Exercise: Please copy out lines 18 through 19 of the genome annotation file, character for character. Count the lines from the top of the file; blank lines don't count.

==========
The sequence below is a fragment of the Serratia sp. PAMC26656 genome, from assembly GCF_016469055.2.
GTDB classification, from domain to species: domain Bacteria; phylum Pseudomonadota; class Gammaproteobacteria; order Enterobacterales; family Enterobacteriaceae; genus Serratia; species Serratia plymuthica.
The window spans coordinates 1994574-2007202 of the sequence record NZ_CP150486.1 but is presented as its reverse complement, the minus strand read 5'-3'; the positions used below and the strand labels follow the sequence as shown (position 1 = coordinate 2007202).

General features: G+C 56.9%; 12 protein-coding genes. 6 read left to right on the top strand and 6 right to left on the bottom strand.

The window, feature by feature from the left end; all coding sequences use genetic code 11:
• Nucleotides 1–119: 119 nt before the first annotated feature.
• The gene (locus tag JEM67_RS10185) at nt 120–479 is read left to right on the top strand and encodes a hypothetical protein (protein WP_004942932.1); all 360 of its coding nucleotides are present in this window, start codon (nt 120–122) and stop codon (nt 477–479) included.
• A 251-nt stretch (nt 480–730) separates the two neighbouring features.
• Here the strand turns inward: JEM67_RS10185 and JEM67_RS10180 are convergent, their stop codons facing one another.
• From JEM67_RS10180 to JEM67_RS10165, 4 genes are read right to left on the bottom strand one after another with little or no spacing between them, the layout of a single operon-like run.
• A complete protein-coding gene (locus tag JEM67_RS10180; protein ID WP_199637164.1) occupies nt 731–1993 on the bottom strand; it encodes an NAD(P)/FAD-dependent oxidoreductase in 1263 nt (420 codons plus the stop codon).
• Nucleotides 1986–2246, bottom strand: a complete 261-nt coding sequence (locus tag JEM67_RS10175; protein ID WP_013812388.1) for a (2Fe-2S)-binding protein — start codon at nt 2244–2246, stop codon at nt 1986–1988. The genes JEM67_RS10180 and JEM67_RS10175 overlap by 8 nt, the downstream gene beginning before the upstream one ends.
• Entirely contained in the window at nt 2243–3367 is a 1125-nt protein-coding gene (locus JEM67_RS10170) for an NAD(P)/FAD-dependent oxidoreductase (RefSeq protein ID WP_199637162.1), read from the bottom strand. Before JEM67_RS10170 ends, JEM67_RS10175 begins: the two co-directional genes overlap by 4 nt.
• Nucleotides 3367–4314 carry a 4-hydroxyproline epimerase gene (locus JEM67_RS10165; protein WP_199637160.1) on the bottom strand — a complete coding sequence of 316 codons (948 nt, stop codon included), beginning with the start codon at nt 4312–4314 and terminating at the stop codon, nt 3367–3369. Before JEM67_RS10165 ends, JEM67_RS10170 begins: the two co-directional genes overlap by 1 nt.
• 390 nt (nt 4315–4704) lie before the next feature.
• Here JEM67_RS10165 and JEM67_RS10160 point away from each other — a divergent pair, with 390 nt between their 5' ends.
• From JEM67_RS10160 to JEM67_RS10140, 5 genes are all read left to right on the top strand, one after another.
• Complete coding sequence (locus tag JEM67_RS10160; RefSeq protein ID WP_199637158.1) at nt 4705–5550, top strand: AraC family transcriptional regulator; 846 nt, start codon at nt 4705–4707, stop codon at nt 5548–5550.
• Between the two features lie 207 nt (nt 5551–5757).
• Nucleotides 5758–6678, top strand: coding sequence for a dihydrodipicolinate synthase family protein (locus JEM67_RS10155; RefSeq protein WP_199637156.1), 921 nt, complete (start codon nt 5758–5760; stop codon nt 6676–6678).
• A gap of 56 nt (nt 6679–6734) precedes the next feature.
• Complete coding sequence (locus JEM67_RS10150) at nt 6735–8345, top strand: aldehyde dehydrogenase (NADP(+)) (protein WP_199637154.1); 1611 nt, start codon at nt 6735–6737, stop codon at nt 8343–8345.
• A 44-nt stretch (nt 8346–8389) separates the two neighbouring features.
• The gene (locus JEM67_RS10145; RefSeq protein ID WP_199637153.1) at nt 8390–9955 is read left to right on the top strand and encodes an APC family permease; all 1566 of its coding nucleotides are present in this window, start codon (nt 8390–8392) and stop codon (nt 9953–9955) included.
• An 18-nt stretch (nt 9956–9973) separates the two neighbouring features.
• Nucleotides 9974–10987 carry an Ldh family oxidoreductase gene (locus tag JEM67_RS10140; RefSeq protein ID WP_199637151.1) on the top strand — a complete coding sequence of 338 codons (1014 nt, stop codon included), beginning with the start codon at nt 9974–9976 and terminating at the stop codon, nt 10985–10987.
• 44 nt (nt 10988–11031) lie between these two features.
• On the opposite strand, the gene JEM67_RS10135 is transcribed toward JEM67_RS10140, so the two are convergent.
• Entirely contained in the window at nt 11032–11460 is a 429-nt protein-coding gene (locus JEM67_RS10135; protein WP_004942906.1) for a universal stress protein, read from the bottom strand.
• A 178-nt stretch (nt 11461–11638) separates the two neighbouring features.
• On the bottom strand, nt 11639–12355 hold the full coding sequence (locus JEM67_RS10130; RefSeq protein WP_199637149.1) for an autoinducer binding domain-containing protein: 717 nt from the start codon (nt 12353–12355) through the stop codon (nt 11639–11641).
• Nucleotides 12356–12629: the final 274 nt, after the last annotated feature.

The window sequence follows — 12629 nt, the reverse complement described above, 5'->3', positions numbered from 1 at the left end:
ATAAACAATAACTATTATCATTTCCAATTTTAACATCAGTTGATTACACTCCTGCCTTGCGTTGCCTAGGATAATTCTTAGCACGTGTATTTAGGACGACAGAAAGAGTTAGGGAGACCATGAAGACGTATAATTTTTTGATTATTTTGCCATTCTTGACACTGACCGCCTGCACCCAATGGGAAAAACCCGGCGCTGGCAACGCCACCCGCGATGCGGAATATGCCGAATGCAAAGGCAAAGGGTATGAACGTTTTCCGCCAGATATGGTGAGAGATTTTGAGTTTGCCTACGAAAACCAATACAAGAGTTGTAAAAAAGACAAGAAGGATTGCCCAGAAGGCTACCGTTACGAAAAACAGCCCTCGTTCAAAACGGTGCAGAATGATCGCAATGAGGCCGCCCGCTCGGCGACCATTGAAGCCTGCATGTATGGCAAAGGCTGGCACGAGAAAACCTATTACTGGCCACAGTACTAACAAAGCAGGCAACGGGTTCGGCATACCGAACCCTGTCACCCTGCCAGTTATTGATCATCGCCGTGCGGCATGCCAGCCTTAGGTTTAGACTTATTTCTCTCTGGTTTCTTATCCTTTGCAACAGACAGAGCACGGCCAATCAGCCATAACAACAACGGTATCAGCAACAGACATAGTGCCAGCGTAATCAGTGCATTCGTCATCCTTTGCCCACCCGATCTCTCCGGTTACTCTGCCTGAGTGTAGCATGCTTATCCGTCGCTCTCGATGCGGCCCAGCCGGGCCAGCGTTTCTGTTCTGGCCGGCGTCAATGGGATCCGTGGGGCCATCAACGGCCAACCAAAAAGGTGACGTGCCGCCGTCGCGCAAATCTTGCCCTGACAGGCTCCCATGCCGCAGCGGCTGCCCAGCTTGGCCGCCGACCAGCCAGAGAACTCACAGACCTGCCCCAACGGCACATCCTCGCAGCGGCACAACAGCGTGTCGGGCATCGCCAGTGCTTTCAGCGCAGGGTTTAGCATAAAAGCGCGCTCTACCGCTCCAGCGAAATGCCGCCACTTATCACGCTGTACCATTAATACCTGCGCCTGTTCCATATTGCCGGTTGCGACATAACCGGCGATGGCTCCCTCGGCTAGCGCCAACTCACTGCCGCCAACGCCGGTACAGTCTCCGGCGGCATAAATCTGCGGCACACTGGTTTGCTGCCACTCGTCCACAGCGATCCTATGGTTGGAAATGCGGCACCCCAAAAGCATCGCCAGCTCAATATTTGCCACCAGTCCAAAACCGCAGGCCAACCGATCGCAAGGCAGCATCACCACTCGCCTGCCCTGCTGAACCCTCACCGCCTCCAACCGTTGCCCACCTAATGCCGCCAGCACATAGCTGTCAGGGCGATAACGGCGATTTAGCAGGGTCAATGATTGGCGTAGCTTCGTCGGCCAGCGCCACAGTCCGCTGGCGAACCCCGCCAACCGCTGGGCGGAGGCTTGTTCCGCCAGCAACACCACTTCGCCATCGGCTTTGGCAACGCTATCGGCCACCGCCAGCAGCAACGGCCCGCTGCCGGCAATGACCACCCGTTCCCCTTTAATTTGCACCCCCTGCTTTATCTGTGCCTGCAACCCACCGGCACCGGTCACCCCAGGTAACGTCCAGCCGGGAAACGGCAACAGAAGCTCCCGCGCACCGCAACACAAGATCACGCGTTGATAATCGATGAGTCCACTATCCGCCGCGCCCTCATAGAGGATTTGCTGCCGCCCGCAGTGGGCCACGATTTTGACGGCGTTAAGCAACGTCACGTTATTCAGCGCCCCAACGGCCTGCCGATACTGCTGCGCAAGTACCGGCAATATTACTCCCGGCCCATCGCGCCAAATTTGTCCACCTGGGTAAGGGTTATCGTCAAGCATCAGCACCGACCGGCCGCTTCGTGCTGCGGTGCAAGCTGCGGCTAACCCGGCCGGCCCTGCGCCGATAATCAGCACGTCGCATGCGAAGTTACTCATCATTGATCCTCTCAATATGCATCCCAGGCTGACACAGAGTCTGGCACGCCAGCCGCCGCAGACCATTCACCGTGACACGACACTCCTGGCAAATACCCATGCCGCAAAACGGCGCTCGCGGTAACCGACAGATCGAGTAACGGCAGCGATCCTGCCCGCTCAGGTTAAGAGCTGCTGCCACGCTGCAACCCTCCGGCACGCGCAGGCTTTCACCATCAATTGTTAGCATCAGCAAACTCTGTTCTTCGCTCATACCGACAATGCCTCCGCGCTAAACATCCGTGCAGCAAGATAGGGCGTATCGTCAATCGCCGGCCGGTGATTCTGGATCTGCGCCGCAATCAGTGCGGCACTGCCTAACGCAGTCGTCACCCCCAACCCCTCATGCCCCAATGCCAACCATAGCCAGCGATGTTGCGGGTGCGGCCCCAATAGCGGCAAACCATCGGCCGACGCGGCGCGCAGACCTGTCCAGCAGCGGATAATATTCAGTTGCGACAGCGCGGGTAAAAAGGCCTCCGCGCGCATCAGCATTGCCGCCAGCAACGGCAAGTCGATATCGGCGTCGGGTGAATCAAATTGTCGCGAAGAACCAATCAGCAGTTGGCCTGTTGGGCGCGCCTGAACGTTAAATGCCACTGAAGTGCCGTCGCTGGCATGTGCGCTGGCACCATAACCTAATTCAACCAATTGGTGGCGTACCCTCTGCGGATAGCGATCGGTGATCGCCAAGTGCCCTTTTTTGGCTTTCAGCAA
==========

• Complete coding sequence (locus tag JEM67_RS10160; RefSeq protein ID WP_199637158.1) at nt 4705–5550, top strand: AraC family transcriptional regulator; 846 nt, start codon at nt 4705–4707, stop codon at nt 5548–5550.
• Between the two features lie 207 nt (nt 5551–5757).